Man of Signs is an enigmatic song from incredibly gifted and creative musicians. Subdued and mysterious at first, the vocals have an almost wistful and ethereal note to them, like a will-o’-the-wisp dancing on your synapses. The magic continues as a dancing acoustic guitar heralds some fantastic interplay between Dean’s guitar and Ben’s brilliant, ever-so-70’s, keyboards. Holding everything together, as he does on the rest of the album, is drummer extraordinaire Stefan Hepe, a rather excellent piece of music. Gandalf’s Fist may just have reached their musical zenith with the brilliant Cave, a proper epic of a track coming in at just under twenty minutes and one that fascinates with its scintillating musical narrative. Keri’s striking vocal performance is just the start as the thunderous riffs, dynamic drums and coruscating keyboards stride across the landscape in a dominant fashion. This a potent nod to the ‘Golden Era’ of progressive rock with complex time signatures and elaborate instrumental sections and it’s just scintillating. Pompous and overblown maybe but that’s what the best progressive rock was always about and the Fist do it with plenty of style and not a little aplomb!
The ‘Clockwork Saga’ will always be seen as a monumental piece of work but, as a stand-alone release, ‘Widdershins’ sees Gandalf’s Fist at their absolute vibrant and dynamic best, every musician giving 100% and, while I’ve always been a fan of this very distinctive band, this new release sees them hitting an entirely new level.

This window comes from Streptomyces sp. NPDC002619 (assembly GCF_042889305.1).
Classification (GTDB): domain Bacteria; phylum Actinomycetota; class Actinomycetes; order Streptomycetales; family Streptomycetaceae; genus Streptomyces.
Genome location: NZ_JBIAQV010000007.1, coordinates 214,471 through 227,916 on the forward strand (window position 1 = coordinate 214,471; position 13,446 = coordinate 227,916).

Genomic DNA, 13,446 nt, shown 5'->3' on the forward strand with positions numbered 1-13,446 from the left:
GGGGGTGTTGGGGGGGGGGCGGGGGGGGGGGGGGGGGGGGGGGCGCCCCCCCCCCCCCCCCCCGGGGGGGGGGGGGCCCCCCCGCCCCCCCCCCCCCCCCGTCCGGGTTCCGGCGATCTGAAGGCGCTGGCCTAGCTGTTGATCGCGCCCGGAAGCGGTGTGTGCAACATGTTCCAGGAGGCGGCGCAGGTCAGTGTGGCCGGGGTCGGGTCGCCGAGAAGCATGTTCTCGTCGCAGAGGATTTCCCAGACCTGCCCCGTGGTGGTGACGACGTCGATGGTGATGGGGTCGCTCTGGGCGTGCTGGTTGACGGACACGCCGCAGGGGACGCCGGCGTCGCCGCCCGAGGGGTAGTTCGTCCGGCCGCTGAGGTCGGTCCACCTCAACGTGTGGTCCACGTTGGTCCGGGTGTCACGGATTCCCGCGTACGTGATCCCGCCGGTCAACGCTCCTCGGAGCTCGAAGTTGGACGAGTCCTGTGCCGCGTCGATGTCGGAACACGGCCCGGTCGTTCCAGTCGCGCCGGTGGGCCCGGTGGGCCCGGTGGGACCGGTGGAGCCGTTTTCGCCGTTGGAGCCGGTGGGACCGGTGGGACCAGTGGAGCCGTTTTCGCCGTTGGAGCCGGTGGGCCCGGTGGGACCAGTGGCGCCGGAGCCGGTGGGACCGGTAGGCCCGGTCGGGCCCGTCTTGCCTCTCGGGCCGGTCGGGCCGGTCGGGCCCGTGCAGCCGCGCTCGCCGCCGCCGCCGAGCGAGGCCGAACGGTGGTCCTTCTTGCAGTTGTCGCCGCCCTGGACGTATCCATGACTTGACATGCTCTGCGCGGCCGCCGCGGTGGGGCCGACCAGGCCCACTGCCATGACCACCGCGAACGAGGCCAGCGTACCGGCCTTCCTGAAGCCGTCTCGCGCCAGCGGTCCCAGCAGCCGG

UK Prog-rock wizards, Gandalf’s Fist, have today announced details of their 8thfull-length album, Widdershins, and have begun pre-orders on the title. The release marks their first full album following the hugely acclaimed 5-disc Clockwork Saga and is again a conceptual work, this time a collection of individually crafted songs, exploring the superstitious nature of human existence.
Gandalf’s Fist front man/guitarist, Dean Marsh, commented:
“We’re immensely proud of this album! It contains all the elements that make this band unique along with a fantastic collection of killer riffs, our best vocals yet and the longest song we’ve ever recorded! We really think this album captures the tone and feel of those ‘epic’ albums of the 70’s and 80’s and certainly allows fans, both old and new, to see this band firing on all cylinders!”
The album, which can be pre-ordered at www.gandalfsfist.com/widdershins is available at a special discounted rate on digipak, as part of Limited T-Shirt bundles and a special deluxe collectors’ box during this pre-order phase.
Drifting Sun are a UK-based Progressive Rock studio project. Their music has been described as dramatic, theatrical, and atmospheric, in the true style of Progressive Rock giants such as Dream Theater, Queensryche, Genesis and Jethro Tull, to name but a few of the bands that influenced their sound.
Or so says the PR material, well, with the addition of renowned greek solo artist and lead vocalist of Verbal Delirium, Jargon, I personally think you can add rock royalty Queen to that list!
I’ve long been a fan of this unique musical project, their amazing musicianship has touched areas of symphonic prog, progressive metal, hard rock and many others but this new album is truly the pinnacle of their work so far. It is pompous, ebullient and in your face at times but with a nod and a wink, and not a little humour, at times. Powerful vocals, soaring guitar lines and a monstrous rhythm section all contribute to a magical melting pot of musical brilliance.